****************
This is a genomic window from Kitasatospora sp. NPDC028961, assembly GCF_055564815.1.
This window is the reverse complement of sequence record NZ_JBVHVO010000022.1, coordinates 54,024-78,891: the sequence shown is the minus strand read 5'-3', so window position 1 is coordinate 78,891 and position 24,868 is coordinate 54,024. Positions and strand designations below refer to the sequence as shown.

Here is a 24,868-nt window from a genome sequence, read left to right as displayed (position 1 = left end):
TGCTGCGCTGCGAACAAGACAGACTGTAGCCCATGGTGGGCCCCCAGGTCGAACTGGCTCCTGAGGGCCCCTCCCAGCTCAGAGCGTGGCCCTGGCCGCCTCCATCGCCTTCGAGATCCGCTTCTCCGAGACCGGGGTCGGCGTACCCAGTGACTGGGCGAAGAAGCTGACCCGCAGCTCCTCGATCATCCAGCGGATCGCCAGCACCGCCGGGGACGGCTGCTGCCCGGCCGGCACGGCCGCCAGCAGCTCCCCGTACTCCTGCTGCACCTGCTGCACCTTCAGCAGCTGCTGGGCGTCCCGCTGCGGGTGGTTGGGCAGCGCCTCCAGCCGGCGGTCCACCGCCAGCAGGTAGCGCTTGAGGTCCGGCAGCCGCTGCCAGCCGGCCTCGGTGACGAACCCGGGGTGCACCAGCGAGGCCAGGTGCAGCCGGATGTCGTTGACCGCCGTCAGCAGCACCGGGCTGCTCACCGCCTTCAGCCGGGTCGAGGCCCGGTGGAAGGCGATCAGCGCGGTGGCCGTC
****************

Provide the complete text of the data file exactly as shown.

This is a genomic window from Kitasatospora sp. NPDC028961, assembly GCF_055564815.1.
This window is the reverse complement of sequence record NZ_JBVHVO010000022.1, coordinates 54,024-78,891: the sequence shown is the minus strand read 5'-3', so window position 1 is coordinate 78,891 and position 24,868 is coordinate 54,024. Positions and strand designations below refer to the sequence as shown.

Here is a 24,868-nt window from a genome sequence, read left to right as displayed (position 1 = left end):
TGCTGCGCTGCGAACAAGACAGACTGTAGCCCATGGTGGGCCCCCAGGTCGAACTGGCTCCTGAGGGCCCCTCCCAGCTCAGAGCGTGGCCCTGGCCGCCTCCATCGCCTTCGAGATCCGCTTCTCCGAGACCGGGGTCGGCGTACCCAGTGACTGGGCGAAGAAGCTGACCCGCAGCTCCTCGATCATCCAGCGGATCGCCAGCACCGCCGGGGACGGCTGCTGCCCGGCCGGCACGGCCGCCAGCAGCTCCCCGTACTCCTGCTGCACCTGCTGCACCTTCAGCAGCTGCTGGGCGTCCCGCTGCGGGTGGTTGGGCAGCGCCTCCAGCCGGCGGTCCACCGCCAGCAGGTAGCGCTTGAGGTCCGGCAGCCGCTGCCAGCCGGCCTCGGTGACGAACCCGGGGTGCACCAGCGAGGCCAGGTGCAGCCGGATGTCGTTGACCGCCGTCAGCAGCACCGGGCTGCTCACCGCCTTCAGCCGGGTCGAGGCCCGGTGGAAGGCGATCAGCGCGGTGGCCGTC